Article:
Document Type : Full Research Paper


1 Ph.D Student, Bioelectric Department, Biomedical Engineering Faculty, Amirkabir University of Technology, Tehran, Iran

2 Professor, Bioelectric Department, Biomedical Engineering Faculty, Amirkabir University of Technology, Tehran, Iran


In this paper a new idea is suggested for designing an appropriate bio-impedance sensor in the form of a biopsy forceps to measure the electrical properties of the tissues inside the body. First, by analytically solving the Laplace equation for wedge-shaped tissue in the mouth of the forceps, the relationship between electric potential (results from excitation current) in different points on the tissue surface and the electrical properties of the tissue are obtained. Then, to evaluate the designed bio-impedance forceps using the finite element method and the experimental data obtained for different tissues by Gabriel et al., modeling and simulation were done and it was found that the voltages obtained for all of the tissues inside the mouth of the forceps at different frequencies from 50 Hz to 5 MHz, are consistent with that of the analytical method. To investigate the influence of the opening angle of the forceps, measurements were done at different angles and it was found that for small opening angles, measurements are more accurate. Also, electrical properties were measured by changing the size and shape of the tissue and it was found that the designed forceps is non-sensitive and robust to the changes of the volume and shape of the tissue. A prototype of the designed bio-impedance forceps was fabricated. The forceps was experimentally validated by measuring conductivity of the Phosphate Buffered Saline (PBS) solution with different concentrations at frequency range of 50KHz to 1MHz using an impedance analyzer system. To examine the accuracy of measured conductivity values, the Van Der Pauw method was implemented and electrical conductivity of the PBS was measured again. Results showed that measured conductivities by means of the bio-impedance forceps were accurate with an error less than 4%.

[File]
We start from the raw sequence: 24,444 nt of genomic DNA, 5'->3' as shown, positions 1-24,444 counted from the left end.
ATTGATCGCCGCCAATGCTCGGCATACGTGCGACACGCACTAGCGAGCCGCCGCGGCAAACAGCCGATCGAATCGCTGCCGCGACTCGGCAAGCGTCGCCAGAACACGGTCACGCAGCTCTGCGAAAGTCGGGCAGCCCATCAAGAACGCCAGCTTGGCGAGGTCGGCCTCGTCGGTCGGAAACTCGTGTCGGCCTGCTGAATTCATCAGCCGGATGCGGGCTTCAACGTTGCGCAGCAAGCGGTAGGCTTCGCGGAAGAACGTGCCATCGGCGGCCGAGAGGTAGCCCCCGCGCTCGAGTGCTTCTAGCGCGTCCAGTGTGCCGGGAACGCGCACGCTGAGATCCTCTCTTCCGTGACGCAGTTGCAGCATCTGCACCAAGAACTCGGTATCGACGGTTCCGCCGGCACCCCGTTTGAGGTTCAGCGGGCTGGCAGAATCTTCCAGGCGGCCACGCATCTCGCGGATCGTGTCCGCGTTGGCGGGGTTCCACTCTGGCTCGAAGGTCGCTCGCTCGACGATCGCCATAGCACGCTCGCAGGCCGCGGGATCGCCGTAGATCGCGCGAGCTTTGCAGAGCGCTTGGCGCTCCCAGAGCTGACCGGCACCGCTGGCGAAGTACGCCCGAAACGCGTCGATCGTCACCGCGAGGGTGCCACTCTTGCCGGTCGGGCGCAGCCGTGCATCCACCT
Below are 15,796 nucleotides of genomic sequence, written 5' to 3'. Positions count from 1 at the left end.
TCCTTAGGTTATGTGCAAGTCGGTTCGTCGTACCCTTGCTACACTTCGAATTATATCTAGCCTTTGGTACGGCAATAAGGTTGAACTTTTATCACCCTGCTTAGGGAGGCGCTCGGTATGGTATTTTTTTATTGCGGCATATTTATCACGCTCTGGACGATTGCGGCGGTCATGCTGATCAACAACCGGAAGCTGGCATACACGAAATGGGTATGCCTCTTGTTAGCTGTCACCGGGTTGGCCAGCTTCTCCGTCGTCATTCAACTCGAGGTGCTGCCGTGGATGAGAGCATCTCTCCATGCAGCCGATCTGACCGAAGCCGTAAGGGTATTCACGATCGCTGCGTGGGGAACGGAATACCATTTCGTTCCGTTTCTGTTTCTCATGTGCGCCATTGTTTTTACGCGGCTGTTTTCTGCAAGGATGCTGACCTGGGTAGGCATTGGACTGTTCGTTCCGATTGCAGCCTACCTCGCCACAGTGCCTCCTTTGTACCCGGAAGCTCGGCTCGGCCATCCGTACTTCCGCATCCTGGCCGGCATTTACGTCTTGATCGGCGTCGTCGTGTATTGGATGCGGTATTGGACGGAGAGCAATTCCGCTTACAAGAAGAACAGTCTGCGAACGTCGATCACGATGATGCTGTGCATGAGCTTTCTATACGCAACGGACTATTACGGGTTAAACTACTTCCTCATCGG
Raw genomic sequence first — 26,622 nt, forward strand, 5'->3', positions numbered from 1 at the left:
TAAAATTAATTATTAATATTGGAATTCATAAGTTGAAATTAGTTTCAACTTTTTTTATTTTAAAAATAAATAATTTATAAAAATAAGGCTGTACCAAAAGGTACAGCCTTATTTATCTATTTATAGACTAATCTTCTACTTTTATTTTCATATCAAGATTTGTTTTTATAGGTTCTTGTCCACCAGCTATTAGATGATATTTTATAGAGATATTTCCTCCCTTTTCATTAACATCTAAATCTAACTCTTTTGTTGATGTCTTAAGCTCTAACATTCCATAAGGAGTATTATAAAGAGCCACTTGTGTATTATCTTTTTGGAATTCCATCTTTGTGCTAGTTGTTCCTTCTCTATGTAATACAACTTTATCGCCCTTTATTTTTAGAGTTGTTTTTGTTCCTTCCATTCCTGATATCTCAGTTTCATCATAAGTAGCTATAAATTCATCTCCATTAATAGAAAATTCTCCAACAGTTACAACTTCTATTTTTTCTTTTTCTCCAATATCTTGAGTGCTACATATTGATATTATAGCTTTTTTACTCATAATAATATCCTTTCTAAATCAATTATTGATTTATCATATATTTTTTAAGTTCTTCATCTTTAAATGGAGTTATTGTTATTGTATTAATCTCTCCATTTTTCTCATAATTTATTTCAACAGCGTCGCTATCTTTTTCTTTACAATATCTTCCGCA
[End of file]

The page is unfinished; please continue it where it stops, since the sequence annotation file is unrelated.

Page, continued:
Main Subjects

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